Closely related to this issue is the focus on the context of Italian formal learning [6,7,8] with an analysis of the paths of education for European citizenship, through the general image of Europe [9]. Who does not know the Italian pedagogical debate cannot understand what influence the school curricula have on the growth of young people and teacher training. Civic education in Italy has had a very difficult institutional process. This discipline has not always had a central place in the curriculum but has always paid attention to constitutional values and European identity [10], in a different way compared to what happens in the European Schools [11], which are not the subject of this paper.
The second part (Section 5, Section 6 and Section 7) of this paper, written by anonymization, illustrates the various forms that the sense of belonging to the European community takes through the words of young students aged 14–20. The opinions of young people were collected by deliberative discussion as main strategy of the enquiry conducted by Alistair Ross who planned and led the focus groups in Italy and other European countries. Interesting and problematic elements emerged from focus groups, often linked to family cultural background of who was born in Italy or not. There are significant challenges in the teacher training curriculum, which lacks social and civic competences.
The last part (Section 8 and Section 9) of this essay, written by anonymization, deepens the verbalizations expressed by young people during the focus groups, underlining some obstacles to the sense of belonging, such as distrust in the political class or prejudices against the customs and traditions of other countries. Among the elements that promote a sense of belonging to the European community, those of a pragmatic–economic nature prevails. The attention to human rights, which is considered central to the mission of the Union’s bodies, is also appreciated.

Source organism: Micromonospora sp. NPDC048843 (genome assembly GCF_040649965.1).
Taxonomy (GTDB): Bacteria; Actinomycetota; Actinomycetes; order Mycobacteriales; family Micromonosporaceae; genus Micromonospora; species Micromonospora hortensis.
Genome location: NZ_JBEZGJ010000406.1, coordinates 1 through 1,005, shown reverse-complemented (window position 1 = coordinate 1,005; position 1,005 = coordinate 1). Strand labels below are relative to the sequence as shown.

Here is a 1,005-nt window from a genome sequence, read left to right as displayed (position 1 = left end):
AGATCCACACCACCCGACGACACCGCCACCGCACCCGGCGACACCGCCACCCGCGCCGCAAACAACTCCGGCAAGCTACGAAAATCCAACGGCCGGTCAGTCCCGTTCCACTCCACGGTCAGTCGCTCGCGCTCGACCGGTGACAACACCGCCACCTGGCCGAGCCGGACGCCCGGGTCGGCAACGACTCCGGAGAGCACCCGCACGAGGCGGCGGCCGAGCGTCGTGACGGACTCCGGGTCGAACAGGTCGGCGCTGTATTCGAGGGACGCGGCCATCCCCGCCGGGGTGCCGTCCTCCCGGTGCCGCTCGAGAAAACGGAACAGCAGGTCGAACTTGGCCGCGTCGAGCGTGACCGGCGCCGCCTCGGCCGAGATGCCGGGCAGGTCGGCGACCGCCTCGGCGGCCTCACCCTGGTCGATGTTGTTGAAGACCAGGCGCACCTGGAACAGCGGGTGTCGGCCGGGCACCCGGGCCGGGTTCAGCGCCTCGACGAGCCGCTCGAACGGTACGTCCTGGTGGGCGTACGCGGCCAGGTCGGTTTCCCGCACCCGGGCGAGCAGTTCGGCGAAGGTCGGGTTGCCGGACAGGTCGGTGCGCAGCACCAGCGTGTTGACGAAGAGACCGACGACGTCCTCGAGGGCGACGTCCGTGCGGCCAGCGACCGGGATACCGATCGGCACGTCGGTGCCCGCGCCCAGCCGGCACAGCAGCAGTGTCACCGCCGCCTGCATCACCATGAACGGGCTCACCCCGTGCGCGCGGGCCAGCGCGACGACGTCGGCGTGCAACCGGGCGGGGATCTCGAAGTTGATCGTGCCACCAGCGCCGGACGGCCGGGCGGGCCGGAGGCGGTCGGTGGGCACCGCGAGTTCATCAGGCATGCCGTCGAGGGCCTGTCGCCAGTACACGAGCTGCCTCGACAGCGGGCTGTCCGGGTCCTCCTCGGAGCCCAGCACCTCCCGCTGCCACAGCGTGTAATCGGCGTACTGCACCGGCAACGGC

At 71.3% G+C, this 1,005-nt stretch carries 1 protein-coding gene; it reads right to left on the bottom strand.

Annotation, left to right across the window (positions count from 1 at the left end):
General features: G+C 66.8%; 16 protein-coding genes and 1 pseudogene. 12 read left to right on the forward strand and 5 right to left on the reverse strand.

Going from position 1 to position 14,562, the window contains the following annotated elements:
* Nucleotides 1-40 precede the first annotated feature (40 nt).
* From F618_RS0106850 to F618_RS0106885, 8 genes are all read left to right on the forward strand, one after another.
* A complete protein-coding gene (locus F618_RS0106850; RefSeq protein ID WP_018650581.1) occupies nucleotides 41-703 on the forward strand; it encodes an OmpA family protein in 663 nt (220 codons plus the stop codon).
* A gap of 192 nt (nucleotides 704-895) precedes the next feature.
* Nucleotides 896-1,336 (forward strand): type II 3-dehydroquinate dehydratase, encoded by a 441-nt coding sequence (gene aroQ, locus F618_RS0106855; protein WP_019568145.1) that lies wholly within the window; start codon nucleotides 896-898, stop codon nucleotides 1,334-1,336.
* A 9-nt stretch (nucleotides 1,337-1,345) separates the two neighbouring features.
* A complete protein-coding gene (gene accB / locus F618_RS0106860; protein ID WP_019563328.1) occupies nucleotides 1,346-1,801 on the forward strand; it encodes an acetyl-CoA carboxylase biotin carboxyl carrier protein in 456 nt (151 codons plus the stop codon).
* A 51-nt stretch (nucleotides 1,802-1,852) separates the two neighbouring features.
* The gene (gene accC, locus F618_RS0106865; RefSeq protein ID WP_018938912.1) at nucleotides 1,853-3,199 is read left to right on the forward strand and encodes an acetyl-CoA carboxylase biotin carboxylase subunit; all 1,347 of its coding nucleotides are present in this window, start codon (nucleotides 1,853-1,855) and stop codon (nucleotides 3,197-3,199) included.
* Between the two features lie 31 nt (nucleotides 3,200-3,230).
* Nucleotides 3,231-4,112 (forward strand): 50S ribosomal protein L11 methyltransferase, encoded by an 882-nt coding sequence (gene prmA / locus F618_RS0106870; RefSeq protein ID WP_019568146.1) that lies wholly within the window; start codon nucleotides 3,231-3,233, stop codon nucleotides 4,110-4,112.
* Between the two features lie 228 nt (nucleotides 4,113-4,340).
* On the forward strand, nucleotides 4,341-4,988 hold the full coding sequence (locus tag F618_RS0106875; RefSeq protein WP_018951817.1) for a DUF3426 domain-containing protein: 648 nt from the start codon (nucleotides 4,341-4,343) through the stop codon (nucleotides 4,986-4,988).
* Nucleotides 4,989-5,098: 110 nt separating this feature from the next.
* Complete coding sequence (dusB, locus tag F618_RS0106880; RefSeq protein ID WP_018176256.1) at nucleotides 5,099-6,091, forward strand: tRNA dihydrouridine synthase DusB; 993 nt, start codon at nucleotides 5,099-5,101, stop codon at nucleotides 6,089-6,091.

The scenario is articulated and complex, and the empirical data collected in this enquiry date back to a period preceding “Brexit”, the COVID-19 pandemic, and the Russian aggression against Ukraine. It can be assumed that focus groups, if created today, could contain new elements, or provide a different overall representation. However, it is important to take stock of some pedagogically significant elements that have been focused on in this enquiry, to identify new scenarios and research hypotheses.

2. The Troubled Path of Civic Education in Italy: What Spaces for European Identity?

The troubled path of civic education in the Italian Republic begins during the work of the Constituent Assembly, when the problem was placed on the agenda and presented by Aldo Moro, Francesco Franceschini, Antonio Ferrarese and Domenico Giacomo Sartor. The text said: “May the new Constitution find without delay an appropriate place in the educational framework of the school of every order and degree, in order to make the young generation aware of the moral and social achievements that now constitute a sacred heritage of the Italian people” [12] (p. 24). This statement lays the foundations for the pedagogical identity of civic education in Italy: it is a teaching based on the values of the Italian Constitution. It is only with the progress of European integration that this course includes more and more references to European citizenship. On 13 June 1958, Aldo Moro, now Minister of Education, signed Decree of the President of the Republic No. 585, which established, for the first time, a teaching of civic education with a strong cultural soul and a weak institutional position. The ‘broad cultural education’, specifically called “paideia” of this teaching was based on the Constitution [13], while its educational organization provided for two hours a month and was entrusted to the history teacher without a specific evaluation.